The opinion of the court was delivered by: Baylson, District Judge.
Presently before this Court is a pro se Petition for Writ of
Habeas Corpus ("Pet.") pursuant to 28 U.S.C. § 2241(c). The
Petitioner has also filed a Motion Requesting Stay of
Deportation ("Mot."). For reasons which follow, the petition and
motion will be denied.
I. Background and Procedural History
Roger E. Chinchilla-Jimenez ("Petitioner"), a citizen of
Honduras, first entered the United States in 1986 as a tourist.
See Pet., Ex. 1, Chinchilla, A73 130 532, Decision at 2 (BIA
Sept. 17, 2001) (herein "First BIA Dec."). He visited Honduras
in 1991 and returned to this country in April 1992. Id. On
December 18, 1995, Petitioner pled guilty, in the United States
District Court for the Eastern District of New York, to the
charge of conspiracy to import cocaine, in violation of
21 U.S.C. § 960. See Pet. at 2; Gov. Resp. to Pet. for Writ of
Habeas Corpus at 1 ("Resp."); id. The amount of cocaine
involved in Petitioner's case was approximately 400 kilograms.
See First BIA Dec. at 2; Resp. at 2. Petitioner was sentenced
to twenty-seven months imprisonment, much of which he had
already served, as well as five years probation. See First BIA
Dec. at 2.
In March 1996, the INS, in return for Petitioner's past and
future testimony against his drug conspirators, granted
Petitioner an "S visa," see Pet. at 6; First BIA Dec. at 2,
which permitted him to remain in the country temporarily. See
8 U.S.C. § 1101(a)(15)(S). However, in August 1998, Petitioner's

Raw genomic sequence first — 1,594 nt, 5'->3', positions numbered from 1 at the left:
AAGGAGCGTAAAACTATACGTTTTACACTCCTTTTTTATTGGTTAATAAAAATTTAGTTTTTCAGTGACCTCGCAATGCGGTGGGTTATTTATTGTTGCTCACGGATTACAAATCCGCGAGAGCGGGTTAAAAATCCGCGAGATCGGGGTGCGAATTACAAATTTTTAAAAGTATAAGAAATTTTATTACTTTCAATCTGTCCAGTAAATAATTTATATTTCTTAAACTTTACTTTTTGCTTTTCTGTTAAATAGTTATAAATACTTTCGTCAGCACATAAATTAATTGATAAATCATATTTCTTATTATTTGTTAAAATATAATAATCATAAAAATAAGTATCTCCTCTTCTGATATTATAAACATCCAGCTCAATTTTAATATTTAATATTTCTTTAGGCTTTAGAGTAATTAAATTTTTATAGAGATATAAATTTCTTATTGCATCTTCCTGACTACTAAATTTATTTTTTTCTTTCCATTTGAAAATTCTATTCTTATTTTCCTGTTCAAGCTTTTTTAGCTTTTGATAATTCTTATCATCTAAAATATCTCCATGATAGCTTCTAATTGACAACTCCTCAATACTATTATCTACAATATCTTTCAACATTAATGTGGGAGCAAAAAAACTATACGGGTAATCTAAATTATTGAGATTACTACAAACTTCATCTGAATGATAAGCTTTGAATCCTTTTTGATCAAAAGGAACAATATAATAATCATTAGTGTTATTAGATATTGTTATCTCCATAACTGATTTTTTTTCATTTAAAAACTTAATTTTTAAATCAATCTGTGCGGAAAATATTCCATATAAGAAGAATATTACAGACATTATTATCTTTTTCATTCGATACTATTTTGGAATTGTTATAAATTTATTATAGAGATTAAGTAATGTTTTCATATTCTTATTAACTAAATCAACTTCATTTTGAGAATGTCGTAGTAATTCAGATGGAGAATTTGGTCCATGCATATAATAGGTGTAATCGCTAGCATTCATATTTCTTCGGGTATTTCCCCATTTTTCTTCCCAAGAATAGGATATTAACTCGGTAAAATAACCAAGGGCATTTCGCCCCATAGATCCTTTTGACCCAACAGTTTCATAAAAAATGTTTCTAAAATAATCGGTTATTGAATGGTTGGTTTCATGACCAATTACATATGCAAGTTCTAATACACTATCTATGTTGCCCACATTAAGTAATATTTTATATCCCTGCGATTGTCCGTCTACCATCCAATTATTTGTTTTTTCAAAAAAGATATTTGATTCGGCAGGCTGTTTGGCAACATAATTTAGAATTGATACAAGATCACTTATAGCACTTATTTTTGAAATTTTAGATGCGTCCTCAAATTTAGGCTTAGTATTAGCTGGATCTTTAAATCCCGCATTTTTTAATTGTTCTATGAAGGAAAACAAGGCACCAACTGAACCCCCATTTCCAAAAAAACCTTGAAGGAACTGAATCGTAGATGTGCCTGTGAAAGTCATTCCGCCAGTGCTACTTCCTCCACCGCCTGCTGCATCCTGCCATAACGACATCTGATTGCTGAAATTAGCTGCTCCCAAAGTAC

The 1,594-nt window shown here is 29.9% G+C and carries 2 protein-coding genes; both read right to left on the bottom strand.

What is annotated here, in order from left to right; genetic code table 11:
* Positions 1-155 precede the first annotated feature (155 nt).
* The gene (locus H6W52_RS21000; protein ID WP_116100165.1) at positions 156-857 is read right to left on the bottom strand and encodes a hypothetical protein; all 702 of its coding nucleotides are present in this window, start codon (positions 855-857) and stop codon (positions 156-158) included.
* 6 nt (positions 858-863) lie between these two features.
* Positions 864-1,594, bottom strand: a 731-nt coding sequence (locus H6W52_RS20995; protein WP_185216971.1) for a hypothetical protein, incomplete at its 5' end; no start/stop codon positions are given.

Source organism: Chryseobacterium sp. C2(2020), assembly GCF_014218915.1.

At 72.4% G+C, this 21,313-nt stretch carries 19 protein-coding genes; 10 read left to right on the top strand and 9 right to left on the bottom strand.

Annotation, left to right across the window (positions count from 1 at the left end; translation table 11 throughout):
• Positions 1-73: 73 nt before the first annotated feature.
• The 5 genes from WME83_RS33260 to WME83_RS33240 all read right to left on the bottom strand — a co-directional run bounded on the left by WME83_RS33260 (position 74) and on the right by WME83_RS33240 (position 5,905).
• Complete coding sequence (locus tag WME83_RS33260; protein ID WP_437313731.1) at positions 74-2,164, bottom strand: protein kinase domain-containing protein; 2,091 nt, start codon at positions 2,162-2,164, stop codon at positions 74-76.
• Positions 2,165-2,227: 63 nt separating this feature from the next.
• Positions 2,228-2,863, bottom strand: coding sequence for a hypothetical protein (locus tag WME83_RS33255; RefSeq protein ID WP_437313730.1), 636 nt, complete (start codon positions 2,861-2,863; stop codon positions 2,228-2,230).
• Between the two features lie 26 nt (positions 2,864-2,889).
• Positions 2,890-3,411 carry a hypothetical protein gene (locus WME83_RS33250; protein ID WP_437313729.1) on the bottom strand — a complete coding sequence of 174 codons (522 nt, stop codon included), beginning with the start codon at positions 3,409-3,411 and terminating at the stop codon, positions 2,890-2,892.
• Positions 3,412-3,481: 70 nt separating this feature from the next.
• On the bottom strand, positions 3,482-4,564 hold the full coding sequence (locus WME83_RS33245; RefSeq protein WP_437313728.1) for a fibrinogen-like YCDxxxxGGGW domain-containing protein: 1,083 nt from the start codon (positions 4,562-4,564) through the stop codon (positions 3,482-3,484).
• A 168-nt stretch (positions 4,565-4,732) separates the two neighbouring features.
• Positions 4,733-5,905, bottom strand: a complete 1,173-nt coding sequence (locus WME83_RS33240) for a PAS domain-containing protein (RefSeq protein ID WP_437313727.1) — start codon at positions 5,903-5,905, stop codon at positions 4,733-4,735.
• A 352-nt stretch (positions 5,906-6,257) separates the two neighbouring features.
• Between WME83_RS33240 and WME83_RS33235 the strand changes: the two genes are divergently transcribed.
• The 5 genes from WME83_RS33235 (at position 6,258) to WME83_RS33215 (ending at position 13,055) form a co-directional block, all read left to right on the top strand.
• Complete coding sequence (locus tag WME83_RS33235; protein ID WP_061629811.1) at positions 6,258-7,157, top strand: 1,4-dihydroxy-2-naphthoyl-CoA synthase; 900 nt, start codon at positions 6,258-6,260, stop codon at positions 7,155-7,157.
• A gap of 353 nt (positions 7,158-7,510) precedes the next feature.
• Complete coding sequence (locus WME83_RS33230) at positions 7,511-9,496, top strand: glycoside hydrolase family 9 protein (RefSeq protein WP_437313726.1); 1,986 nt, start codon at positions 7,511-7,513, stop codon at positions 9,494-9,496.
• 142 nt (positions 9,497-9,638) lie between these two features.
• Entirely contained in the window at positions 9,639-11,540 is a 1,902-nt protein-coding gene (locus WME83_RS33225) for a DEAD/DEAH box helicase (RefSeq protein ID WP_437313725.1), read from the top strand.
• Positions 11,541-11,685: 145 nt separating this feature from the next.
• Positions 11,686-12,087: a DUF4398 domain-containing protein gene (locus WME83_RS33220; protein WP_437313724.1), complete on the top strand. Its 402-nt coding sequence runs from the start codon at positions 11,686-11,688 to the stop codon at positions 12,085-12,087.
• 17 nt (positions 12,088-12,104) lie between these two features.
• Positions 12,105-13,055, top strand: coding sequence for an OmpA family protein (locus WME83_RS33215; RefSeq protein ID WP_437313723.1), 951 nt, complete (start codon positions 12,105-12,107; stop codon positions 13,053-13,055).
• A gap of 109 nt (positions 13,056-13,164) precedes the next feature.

supervised release was revoked due to violations of his parole,
and Petitioner returned to prison for an additional 24 months.
See First BIA Dec. at 2; Resp. at 2. Following Petitioner's
prison term, he was taken into INS custody. Petitioner's "S
visa" expired on January 22, 1999, see Pet. at 6; First BIA
Dec. at 2, and, on July 21, 2000, the INS issued an order for
Petitioner's removal, based on his conviction for an aggravated
felony. See Mot., Ex. B, Chinchilla, A73 130 532, Final Admin.
Removal Order (INS July 21, 2000).
Petitioner applied for withholding of removal pursuant to the
Convention Against Torture. See United Nations Convention
Against Torture and Other Cruel, Inhuman or Degrading Treatment
or Punishment, Dec. 10, 1984, 24 I.L.M. 535 (1985) ("CAT").
Petitioner asserted that, if he were returned to Honduras, he
would be persecuted and possibly tortured by members of the drug
cartel and that the Honduran government would not help him.
See Pet. at 3-4; First BIA Dec. at 1. Petitioner further
claimed that his political activities in Honduras in the 1980s
angered government officials, who might now seek to harm him.
See First BIA Dec. at 2. An Immigration Judge ("IJ")
determined that Petitioner was not eligible for withholding of
removal because he had not shown it to be more likely than not
that he would face torture if returned to his homeland. See
First BIA Dec. at 1; Resp. at 4.
Petitioner appealed to the Board of Immigration Appeals
("BIA"), which, on September 17, 2001, upheld the IJ's denial of
withholding of removal, but granted Petitioner deferral of
removal pursuant to the CAT.*fn1 First BIA Dec. at 5. The
panel reasoned that, as a result of having testified in federal
court against high-level drug offenders, Petitioner would "be
exposed to danger" if returned to Honduras. Id. at 4.
Specifically, the panel believed that the Honduran government
"would not be able or inclined to protect" Petitioner from such